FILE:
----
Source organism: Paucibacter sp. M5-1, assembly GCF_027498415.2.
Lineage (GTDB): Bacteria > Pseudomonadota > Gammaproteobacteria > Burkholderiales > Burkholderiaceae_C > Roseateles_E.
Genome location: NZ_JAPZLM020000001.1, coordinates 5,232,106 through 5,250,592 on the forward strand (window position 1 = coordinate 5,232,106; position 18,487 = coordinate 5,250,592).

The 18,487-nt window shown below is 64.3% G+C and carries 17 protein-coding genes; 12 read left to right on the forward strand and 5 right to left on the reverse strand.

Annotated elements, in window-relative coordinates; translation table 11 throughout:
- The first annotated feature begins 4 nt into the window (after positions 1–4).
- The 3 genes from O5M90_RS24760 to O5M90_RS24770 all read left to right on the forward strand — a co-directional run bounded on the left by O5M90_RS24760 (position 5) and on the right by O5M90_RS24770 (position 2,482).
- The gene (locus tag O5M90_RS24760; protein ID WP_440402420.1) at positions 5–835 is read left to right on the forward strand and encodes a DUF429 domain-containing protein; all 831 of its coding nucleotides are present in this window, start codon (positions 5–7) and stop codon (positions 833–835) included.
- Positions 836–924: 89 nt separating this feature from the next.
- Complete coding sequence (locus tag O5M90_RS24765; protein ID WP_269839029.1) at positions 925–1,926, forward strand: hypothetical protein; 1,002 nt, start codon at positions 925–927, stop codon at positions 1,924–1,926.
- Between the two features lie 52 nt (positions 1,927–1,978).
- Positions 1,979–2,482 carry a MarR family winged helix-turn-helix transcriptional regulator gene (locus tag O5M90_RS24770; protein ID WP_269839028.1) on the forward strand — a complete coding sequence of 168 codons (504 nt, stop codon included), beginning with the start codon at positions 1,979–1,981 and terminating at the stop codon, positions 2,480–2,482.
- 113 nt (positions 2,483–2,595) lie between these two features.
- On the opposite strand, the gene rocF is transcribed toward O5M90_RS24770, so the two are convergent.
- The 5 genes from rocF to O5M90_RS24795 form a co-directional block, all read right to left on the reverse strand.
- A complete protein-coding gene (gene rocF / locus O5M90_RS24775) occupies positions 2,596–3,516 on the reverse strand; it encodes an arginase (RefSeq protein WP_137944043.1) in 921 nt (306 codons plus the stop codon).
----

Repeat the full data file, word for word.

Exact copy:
Source organism: Paucibacter sp. M5-1, assembly GCF_027498415.2.
Lineage (GTDB): Bacteria > Pseudomonadota > Gammaproteobacteria > Burkholderiales > Burkholderiaceae_C > Roseateles_E.
Genome location: NZ_JAPZLM020000001.1, coordinates 5,232,106 through 5,250,592 on the forward strand (window position 1 = coordinate 5,232,106; position 18,487 = coordinate 5,250,592).

The 18,487-nt window shown below is 64.3% G+C and carries 17 protein-coding genes; 12 read left to right on the forward strand and 5 right to left on the reverse strand.

Annotated elements, in window-relative coordinates; translation table 11 throughout:
- The first annotated feature begins 4 nt into the window (after positions 1–4).
- The 3 genes from O5M90_RS24760 to O5M90_RS24770 all read left to right on the forward strand — a co-directional run bounded on the left by O5M90_RS24760 (position 5) and on the right by O5M90_RS24770 (position 2,482).
- The gene (locus tag O5M90_RS24760; protein ID WP_440402420.1) at positions 5–835 is read left to right on the forward strand and encodes a DUF429 domain-containing protein; all 831 of its coding nucleotides are present in this window, start codon (positions 5–7) and stop codon (positions 833–835) included.
- Positions 836–924: 89 nt separating this feature from the next.
- Complete coding sequence (locus tag O5M90_RS24765; protein ID WP_269839029.1) at positions 925–1,926, forward strand: hypothetical protein; 1,002 nt, start codon at positions 925–927, stop codon at positions 1,924–1,926.
- Between the two features lie 52 nt (positions 1,927–1,978).
- Positions 1,979–2,482 carry a MarR family winged helix-turn-helix transcriptional regulator gene (locus tag O5M90_RS24770; protein ID WP_269839028.1) on the forward strand — a complete coding sequence of 168 codons (504 nt, stop codon included), beginning with the start codon at positions 1,979–1,981 and terminating at the stop codon, positions 2,480–2,482.
- 113 nt (positions 2,483–2,595) lie between these two features.
- On the opposite strand, the gene rocF is transcribed toward O5M90_RS24770, so the two are convergent.
- The 5 genes from rocF to O5M90_RS24795 form a co-directional block, all read right to left on the reverse strand.
- A complete protein-coding gene (gene rocF / locus O5M90_RS24775) occupies positions 2,596–3,516 on the reverse strand; it encodes an arginase (RefSeq protein WP_137944043.1) in 921 nt (306 codons plus the stop codon).